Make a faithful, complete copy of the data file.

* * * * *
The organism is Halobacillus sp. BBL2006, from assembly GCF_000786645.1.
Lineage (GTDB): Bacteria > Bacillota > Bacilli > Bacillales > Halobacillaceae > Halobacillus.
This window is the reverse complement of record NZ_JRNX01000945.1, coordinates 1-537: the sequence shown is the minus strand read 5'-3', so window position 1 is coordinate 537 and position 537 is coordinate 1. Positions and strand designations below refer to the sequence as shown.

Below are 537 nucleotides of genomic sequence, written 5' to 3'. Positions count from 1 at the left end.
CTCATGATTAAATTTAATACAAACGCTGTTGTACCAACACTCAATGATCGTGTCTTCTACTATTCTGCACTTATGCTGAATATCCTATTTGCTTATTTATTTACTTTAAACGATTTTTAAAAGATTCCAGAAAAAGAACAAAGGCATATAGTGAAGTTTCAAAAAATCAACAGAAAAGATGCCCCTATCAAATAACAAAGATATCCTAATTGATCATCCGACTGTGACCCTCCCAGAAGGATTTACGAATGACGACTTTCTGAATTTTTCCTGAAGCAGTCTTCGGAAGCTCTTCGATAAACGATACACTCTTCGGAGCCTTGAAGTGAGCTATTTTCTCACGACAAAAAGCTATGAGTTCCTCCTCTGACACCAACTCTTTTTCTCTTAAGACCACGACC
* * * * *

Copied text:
The organism is Halobacillus sp. BBL2006, from assembly GCF_000786645.1.
Lineage (GTDB): Bacteria > Bacillota > Bacilli > Bacillales > Halobacillaceae > Halobacillus.
This window is the reverse complement of record NZ_JRNX01000945.1, coordinates 1-537: the sequence shown is the minus strand read 5'-3', so window position 1 is coordinate 537 and position 537 is coordinate 1. Positions and strand designations below refer to the sequence as shown.

Below are 537 nucleotides of genomic sequence, written 5' to 3'. Positions count from 1 at the left end.
CTCATGATTAAATTTAATACAAACGCTGTTGTACCAACACTCAATGATCGTGTCTTCTACTATTCTGCACTTATGCTGAATATCCTATTTGCTTATTTATTTACTTTAAACGATTTTTAAAAGATTCCAGAAAAAGAACAAAGGCATATAGTGAAGTTTCAAAAAATCAACAGAAAAGATGCCCCTATCAAATAACAAAGATATCCTAATTGATCATCCGACTGTGACCCTCCCAGAAGGATTTACGAATGACGACTTTCTGAATTTTTCCTGAAGCAGTCTTCGGAAGCTCTTCGATAAACGATACACTCTTCGGAGCCTTGAAGTGAGCTATTTTCTCACGACAAAAAGCTATGAGTTCCTCCTCTGACACCAACTCTTTTTCTCTTAAGACCACGACC